Before picking up the phone to book in a cabinet maker to come and quote talk to your co-workers, friends and family first. Ask them for referrals of good cabinet makers in your area. Word of mouth is a great place to start when searching for a good cabinet maker, you'll hear who's good and who's not so good. Pick up the phone and give these people a call. I recommend getting about 3-4 cabinet makers in for quotes. It does seem a bit excessive but I find you get a broader view of price differences between them all.  Try and keep your specifications the same across all quotes so that you will get a better idea of price differences. If you ask for different things with each cabinet maker you won't really know who has the best price out of the lot.

Be prepared to wait at least a week or two for the quotes to sent back to you. These guys are generally busy. When you get the quotes back sit down and take some time to thoroughly review each one. I like to look at the extras some include such as soft close doors and drawers, quality hinges, kitchen sink and turn around time.

A word of warning cheaper is not always the best. I think we went with the second cheapest quote because we liked the cabinet maker and felt comfortable with him and how he interacted with us. He knew what he was talking about and the little extras we were getting (such as soft close doors and better quality hinges) were worth the few extra dollars.

If these quotes come back WAY above your budget it might be time to sit down and look at a redesign of what you initially wanted. We had to scale back in our design because I wanted the routered door and drawer fronts that was a classical french country kitchen. This extra feature was going to cost us an extra $8000 or so. In the end we went back to plain laminate drawer and door fronts and added in the feature pillars on the corner of the cupboards to still give the french country feel. This saved us thousands by simply scaling back and finding features that we still could incorporate into the design to give the feel of what we wanted. This went for the bench tops as well. I really wanted to have wooden bench tops in the whole kitchen but again it was going to add thousands of dollars to the cost of the kitchen. In the end we decided to keep the island bench in the wood top and used laminate for the rest of the kitchen.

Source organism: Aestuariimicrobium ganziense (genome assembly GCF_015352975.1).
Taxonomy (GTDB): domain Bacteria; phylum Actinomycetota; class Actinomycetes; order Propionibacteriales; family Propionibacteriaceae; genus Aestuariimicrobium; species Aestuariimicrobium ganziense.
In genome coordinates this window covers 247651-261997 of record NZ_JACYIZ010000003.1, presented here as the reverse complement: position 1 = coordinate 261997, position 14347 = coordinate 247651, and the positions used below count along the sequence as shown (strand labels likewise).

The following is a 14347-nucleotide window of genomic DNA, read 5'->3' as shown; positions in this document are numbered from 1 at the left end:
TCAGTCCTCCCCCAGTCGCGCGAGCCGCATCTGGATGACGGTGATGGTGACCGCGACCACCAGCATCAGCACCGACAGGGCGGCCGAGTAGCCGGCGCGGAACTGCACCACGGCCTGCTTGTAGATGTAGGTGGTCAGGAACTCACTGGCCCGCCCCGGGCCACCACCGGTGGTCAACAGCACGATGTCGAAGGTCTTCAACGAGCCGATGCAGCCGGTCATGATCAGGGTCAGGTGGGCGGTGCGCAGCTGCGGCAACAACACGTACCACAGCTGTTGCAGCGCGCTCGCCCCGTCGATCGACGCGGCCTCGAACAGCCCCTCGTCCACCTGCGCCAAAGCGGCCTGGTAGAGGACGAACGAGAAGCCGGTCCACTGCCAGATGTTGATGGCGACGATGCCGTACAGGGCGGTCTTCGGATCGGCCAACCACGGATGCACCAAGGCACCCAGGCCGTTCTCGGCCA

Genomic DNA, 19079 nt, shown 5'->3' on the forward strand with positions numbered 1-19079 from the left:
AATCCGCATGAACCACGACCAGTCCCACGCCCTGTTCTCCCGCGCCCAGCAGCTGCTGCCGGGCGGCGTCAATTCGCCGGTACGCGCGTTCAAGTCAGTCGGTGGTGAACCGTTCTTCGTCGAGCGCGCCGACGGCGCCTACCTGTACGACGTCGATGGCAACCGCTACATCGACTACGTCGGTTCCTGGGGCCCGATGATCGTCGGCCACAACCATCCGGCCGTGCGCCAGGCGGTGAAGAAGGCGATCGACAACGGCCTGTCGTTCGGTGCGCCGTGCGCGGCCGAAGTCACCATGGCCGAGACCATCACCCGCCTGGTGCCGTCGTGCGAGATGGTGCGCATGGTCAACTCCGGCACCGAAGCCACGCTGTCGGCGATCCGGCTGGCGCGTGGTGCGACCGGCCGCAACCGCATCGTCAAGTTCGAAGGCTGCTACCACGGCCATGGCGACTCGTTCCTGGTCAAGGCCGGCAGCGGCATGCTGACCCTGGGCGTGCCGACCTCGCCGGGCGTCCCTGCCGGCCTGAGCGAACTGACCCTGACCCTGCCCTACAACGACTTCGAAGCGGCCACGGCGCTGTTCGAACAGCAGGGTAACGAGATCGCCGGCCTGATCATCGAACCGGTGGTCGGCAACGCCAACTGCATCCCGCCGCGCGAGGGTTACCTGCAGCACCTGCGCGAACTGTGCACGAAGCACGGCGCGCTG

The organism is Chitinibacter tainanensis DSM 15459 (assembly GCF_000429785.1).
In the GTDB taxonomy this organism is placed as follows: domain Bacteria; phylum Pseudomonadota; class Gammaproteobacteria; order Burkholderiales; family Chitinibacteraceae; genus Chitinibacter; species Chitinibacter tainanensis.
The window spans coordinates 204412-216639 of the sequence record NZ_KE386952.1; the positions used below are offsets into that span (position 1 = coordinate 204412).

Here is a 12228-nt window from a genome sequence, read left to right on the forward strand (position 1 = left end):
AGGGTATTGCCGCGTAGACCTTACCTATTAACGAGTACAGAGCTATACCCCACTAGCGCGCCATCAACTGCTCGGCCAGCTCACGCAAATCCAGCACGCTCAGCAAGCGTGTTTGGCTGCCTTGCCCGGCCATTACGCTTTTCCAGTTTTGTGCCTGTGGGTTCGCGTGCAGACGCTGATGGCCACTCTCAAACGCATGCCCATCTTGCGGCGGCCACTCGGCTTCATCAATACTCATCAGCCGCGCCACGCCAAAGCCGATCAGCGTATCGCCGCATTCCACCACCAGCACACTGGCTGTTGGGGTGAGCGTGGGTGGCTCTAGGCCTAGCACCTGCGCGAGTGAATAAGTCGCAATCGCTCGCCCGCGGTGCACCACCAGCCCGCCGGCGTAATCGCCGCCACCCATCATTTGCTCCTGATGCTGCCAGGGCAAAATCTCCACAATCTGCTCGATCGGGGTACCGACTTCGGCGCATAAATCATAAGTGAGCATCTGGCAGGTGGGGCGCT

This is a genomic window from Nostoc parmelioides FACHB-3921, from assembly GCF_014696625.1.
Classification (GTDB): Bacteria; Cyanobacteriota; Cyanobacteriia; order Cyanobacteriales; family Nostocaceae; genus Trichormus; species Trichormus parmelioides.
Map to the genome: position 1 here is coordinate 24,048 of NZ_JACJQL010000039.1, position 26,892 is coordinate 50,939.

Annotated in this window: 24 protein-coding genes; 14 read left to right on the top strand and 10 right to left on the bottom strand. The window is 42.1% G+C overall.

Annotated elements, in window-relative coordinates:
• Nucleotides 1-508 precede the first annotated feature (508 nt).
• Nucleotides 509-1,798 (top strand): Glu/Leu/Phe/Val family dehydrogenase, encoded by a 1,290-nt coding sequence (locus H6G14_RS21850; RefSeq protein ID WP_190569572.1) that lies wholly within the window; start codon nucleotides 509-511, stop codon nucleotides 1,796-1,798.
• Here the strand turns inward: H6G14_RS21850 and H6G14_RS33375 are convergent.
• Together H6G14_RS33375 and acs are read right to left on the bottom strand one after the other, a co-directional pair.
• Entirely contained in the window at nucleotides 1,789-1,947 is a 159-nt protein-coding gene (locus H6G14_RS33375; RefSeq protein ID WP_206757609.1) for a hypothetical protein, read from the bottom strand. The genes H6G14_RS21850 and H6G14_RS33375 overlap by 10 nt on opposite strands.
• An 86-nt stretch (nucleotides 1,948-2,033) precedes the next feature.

It is time to get your bargaining hat on. When I went out to source my materials and appliances I did a fair bit of research before handing over the cash.
For example I wanted a specific small square white tile for the splash back in our kitchen. The one I found in Bunnings was going to cost me something like 50c a tile. So I snooped around and found the original packaging of the tile and took note of the brand and tile name. I then got on my computer and went to my friend Mr Google. I managed to find the supplier of this tile and was able to order it from them for a much cheaper price. Always Always research for cheaper options.
When negotiating to buy big appliances such as cook tops, ovens, range hoods and fridges ALWAYS ask the salesperson what the best price they can do for you is and if they will do a better price for cash. They will most likely always give you some sort of discount even if it's 10%.

So I will wrap it up here for now. Next week I will share my remaining 5 tips for designing a new kitchen!